As soon as she walked in, Retta began joking about the radical transformation Duke has undergone since her graduation in 1992. The audience was entranced by her confident and comedic presence, transforming Penn Pavilion into a comedy club.
On March 2, Retta (born Marietta Sangai Sirleaf) came to Duke to give a talk with members of Penny Pilgram Women’s Leadership Initiative and the rest of the Duke student body. Speaking on topics such as Galentine’s Day and being kind to yourself, Retta engaged the audience with humorous commentary on her impressive career.
Graduating in 1992 from Duke as a pre-med student with a degree in sociology, Retta spent her first few years out of college working as a chemist while doing stand-up at Goodnights Comedy Club in Raleigh. She soon realized that a career in science was not for her.
After making a drastic career shift and moving to L.A., Retta found her passion for comedy and acting. She decided then to go by Retta, a nickname given to her by an ex-boyfriend, rather than having to explain her lengthy name before every show.
When discussing this time during her life, Retta insisted on doing only things her mother would approve of. She had turned down roles playing mediums, whom her mother claimed worked with the evil spirits.
In 2009, Retta appeared on “Parks and Recreation” as Donna Meagle, perhaps best known for her classic line “Treat Yo Self.” As of late, Retta stars beside Christina Hendricks and Mae Whitman in the NBC series “Good Girls,” a crime comedy show following the lives of three suburban mothers struggling for money.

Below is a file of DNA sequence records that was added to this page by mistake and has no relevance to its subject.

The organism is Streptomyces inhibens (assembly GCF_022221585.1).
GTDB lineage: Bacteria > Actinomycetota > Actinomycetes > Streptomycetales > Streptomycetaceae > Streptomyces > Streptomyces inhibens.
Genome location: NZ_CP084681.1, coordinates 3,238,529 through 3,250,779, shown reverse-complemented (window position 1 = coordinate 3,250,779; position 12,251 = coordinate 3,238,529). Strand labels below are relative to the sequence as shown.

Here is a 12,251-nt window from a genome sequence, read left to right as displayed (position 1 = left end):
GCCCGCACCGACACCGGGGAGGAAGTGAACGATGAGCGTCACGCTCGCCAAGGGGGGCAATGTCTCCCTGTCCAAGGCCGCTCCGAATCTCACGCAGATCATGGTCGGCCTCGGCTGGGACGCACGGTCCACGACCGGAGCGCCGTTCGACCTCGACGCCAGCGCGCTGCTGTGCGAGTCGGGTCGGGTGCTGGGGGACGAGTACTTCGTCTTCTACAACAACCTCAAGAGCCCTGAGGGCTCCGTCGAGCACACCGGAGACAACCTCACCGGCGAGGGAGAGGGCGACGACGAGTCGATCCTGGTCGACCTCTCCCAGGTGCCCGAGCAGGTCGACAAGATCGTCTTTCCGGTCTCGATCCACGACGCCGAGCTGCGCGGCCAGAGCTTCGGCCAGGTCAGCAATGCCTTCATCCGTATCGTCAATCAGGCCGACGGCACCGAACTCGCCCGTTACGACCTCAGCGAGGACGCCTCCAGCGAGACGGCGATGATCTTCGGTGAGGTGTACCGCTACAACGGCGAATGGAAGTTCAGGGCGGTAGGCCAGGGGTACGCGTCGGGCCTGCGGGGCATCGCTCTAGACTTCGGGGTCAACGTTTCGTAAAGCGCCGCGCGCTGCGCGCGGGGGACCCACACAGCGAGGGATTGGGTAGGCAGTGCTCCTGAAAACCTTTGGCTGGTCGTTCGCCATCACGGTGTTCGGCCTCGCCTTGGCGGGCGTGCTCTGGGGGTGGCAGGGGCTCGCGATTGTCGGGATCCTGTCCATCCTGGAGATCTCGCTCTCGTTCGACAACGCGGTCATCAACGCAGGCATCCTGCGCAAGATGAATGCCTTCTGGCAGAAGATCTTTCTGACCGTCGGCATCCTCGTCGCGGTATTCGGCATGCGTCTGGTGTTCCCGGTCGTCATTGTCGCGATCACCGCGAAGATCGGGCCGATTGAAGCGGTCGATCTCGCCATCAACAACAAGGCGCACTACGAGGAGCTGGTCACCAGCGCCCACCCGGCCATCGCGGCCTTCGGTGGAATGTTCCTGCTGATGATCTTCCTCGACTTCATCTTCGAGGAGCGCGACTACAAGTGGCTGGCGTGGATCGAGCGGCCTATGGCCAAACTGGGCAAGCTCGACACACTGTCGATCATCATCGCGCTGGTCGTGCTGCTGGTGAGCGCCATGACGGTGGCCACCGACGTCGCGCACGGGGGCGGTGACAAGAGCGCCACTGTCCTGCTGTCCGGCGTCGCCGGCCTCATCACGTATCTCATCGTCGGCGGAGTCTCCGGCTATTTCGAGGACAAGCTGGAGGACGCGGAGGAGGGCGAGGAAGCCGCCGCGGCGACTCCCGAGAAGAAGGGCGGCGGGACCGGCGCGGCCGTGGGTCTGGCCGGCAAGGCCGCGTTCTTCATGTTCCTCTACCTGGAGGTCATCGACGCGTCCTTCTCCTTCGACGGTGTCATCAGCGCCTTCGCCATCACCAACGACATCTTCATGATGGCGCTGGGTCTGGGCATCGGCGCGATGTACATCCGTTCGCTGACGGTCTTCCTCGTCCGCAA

When thinking about her two most famous characters, Donna in “Parks and Rec” and Ruby in “Good Girls,” Retta claimed each gave her unique lessons about life. Donna taught her to always have the best time, as long as everyone walked away smiling. Ruby taught her loyalty, particularly through her commitment to her family.
One of the most important parts of her success has been Retta’s friends, a group chat called “420guccigang” — named after a favorite Vine. She talked about remembering to celebrate one another and always being on call. Retta even recalled a time recently when, after shattering a glass vase, she slipped and fell. She texted her group chat and they came to her assistance almost instantly.
Reminiscing about her time at Duke, Retta insisted on taking advantage of all the opportunities available on campus. She claimed she ran into Clint Eastwood, who had recently spoken at Duke, while walking to class, and missed a Jerry Seinfeld show at Gilbert-Addoms, which she has continued to regret.
Her favorite Duke tradition was attending Duke sports games back in the late 1980s. In fact, during a Duke football game, Retta says she started the famous #DDMF chant that has since continued at all sporting events.
At the end of her talk, Retta mentioned that her dream role would be a femme fatale who stars alongside Meryl Strepe, Louis Gossett Jr. and Viola Davis. She said that working with such individuals would be, above all, an educational experience, transformative for her own career.
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